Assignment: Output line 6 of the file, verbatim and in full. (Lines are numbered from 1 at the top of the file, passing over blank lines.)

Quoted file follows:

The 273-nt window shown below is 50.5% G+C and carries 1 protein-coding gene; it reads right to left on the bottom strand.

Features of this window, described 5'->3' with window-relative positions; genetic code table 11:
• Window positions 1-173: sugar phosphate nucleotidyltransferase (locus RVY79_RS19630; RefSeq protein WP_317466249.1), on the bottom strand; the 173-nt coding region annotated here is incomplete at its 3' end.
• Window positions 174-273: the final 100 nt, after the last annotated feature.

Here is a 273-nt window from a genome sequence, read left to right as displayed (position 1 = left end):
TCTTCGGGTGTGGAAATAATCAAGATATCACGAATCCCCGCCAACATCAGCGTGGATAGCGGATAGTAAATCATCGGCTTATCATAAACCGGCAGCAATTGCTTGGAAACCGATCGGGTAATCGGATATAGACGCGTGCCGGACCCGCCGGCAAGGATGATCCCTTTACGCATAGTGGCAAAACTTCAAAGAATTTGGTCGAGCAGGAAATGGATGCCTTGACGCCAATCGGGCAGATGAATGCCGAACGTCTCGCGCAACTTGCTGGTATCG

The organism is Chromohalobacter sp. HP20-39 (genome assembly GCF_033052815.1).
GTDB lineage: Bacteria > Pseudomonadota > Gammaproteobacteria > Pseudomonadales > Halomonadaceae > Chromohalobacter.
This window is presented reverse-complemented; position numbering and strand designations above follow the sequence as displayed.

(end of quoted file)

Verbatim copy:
TCTTCGGGTGTGGAAATAATCAAGATATCACGAATCCCCGCCAACATCAGCGTGGATAGCGGATAGTAAATCATCGGCTTATCATAAACCGGCAGCAATTGCTTGGAAACCGATCGGGTAATCGGATATAGACGCGTGCCGGACCCGCCGGCAAGGATGATCCCTTTACGCATAGTGGCAAAACTTCAAAGAATTTGGTCGAGCAGGAAATGGATGCCTTGACGCCAATCGGGCAGATGAATGCCGAACGTCTCGCGCAACTTGCTGGTATCG